Starting 1001 Spikes, you have to be ready for upsets, hardships and heart break throughout the campaign. Through effort and perseverance can you only hope to succeed in a temple filled with nightmarish traps. Although frustratingly difficult, 1001 Spikes does give you a great sense of pride after every obstacle evaded and an overwhelming since of satisfaction after every level.
A simple story of a Aban Hawkins, left nothing from his treasure hunting father besides a map to a long forgotten temple, who sets out on a quest for untold riches. Quite hilariously, his dad left his fortune to only his daughter, which gives the story some depth and humor. Nonetheless, this game is all about masterful level design and gameplay in an 8-bit NES inspired world. The simple, yet refined graphics help draw attention to the actual purpose of the game. Survival.
The first few levels are kindergarten, teaching you the ropes via a helpful mouse. As soon as he lets you know that check points no longer exist in this world, you understand that this game is throwing you back to the days of old. Luckily, you are given 1001 lives to get through the temple, of which you will need all and then some. You can try to race through a level, but you will run into failure after failure. Though it is possible to run through a level, only with practice and knowledge of hidden dangers could you ever succeed. Too often would I methodically run around spikes or jump over fire, only to be greeted with a dagger straight to the heart. Figuratively in the gaming sense and real-life sense. You could spend hours dissecting the level; each spike, dagger or trap stone only to be surprised with something you never saw coming from thin air. The designers frequently and eloquently give you the hope of winning only to take it away the next step.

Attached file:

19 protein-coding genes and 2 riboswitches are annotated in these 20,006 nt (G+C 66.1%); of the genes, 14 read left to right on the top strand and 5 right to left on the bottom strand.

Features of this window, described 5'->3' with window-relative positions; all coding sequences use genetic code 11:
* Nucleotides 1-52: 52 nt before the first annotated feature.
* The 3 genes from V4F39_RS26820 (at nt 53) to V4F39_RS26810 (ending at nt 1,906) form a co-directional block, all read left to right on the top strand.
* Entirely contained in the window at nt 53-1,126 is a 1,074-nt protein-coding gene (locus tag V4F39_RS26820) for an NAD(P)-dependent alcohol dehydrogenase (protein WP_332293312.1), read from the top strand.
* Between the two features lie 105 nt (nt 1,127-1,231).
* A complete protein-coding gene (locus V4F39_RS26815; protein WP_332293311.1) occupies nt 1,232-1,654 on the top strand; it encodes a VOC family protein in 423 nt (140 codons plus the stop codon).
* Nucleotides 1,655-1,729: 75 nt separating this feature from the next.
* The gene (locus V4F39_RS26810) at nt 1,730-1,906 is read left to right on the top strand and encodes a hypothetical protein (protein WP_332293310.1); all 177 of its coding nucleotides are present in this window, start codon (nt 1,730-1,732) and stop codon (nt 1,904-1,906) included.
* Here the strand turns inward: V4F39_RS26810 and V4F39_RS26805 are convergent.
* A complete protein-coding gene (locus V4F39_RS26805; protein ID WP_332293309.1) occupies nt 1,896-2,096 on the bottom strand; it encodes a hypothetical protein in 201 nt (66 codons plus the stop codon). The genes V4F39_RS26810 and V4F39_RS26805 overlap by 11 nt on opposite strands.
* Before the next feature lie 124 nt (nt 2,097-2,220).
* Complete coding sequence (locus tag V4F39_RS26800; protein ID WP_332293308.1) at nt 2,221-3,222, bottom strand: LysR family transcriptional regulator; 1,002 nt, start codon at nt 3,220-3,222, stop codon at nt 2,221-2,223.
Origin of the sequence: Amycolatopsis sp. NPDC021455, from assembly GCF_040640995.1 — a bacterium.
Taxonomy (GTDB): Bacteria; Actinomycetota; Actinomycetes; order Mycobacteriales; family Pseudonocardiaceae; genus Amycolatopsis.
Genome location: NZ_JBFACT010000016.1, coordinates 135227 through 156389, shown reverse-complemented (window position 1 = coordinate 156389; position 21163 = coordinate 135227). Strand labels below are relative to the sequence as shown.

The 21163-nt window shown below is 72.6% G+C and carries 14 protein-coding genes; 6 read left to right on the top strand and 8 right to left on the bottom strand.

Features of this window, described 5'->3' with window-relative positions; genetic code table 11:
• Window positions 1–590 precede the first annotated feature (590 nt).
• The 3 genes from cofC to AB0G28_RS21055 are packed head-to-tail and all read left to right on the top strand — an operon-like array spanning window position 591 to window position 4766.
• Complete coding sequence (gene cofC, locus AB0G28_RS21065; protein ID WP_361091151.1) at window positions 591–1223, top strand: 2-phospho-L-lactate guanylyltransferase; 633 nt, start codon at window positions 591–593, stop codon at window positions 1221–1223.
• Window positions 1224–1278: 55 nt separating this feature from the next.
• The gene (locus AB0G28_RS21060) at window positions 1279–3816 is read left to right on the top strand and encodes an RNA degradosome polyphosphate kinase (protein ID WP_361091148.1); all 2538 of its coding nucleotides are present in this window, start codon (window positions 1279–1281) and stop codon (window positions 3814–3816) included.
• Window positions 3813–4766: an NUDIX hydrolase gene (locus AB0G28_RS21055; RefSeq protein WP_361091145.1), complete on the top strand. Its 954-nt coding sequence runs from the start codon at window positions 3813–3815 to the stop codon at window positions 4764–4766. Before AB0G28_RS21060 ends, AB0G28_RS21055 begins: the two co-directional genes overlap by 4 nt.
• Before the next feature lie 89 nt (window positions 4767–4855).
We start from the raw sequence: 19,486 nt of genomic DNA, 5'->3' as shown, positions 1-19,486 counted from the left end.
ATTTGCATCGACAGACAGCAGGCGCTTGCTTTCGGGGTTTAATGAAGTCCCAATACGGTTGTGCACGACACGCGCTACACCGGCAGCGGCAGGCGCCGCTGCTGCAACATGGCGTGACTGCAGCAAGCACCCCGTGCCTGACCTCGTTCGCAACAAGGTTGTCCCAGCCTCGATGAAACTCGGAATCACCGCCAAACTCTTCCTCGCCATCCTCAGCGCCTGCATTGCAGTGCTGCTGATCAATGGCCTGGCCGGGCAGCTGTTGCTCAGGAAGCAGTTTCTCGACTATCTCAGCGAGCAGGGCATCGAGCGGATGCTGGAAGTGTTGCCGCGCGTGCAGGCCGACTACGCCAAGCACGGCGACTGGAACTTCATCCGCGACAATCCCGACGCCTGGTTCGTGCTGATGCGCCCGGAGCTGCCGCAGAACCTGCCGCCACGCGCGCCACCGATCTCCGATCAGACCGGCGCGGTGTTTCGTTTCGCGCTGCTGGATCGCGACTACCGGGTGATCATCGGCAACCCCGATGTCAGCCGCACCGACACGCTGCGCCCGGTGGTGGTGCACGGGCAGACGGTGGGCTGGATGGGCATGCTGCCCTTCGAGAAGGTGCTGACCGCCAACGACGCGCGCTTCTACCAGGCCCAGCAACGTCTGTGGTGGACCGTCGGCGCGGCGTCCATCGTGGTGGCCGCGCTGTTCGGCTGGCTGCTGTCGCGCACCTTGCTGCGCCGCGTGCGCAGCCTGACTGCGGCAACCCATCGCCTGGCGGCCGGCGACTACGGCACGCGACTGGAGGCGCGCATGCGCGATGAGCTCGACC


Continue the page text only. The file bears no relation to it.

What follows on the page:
At first glance each level has certain stages within itself. You get your first look at the traps laid out and maybe the semi-patterns each obstacle has. Then you try getting past them. It might take 10 or 15 tries to truly understand the challenge. At first you could have thought it was all about dodges the spikes only to realize that while dodging you also need to be ready for the darts that will fling at you from across the screen. Only by knowing what is ahead are you able to forge a path to victory. It takes timing and rhythm as much as knowing the routine of the temple. Only through memorizing and ingraining every step of a level into your subconscious can you attain victory through multiple defeats.
The arcade mode does give the game some very cool additions. Most notably for the PS4, is the custom Nathan Drake outfit your character can equip that gives them some additional abilities. Not only do you get cool clothes to wear, but you can also grapple and hang from walls. The ability to play co-op is also a very fun addition, though it does not make the game any easier. By playing through the game, you are unable to unlock additional playable characters and equipment such as Aban’s sister. Then there is the competitive fights that pit players against each other in order to collect coins and win the level. This mode really shines and makes up for a lot of frustration in the campaign, by just being down right fun.
1001 Spikes is far from a bad game, but a few too many spikes on each level leave it falling from grace. I can see the implicate reward of conquering a challenging obstacle, but the many short comings have to amount to something. 1001 Spikes falls short in providing any sense of progress. I constantly felt like I was trying to defeat a mad-man’s experiment in perseverance. Some will fine the satisfaction of overcoming all odds a rewarding goal in and of itself. Others will either not have enough patience or more than likely just not have enough time to accomplish what seems like an insurmountable platformer. When you do finally prevail over the impossible however, is the same moment that you realize this game is beatable if only you persist.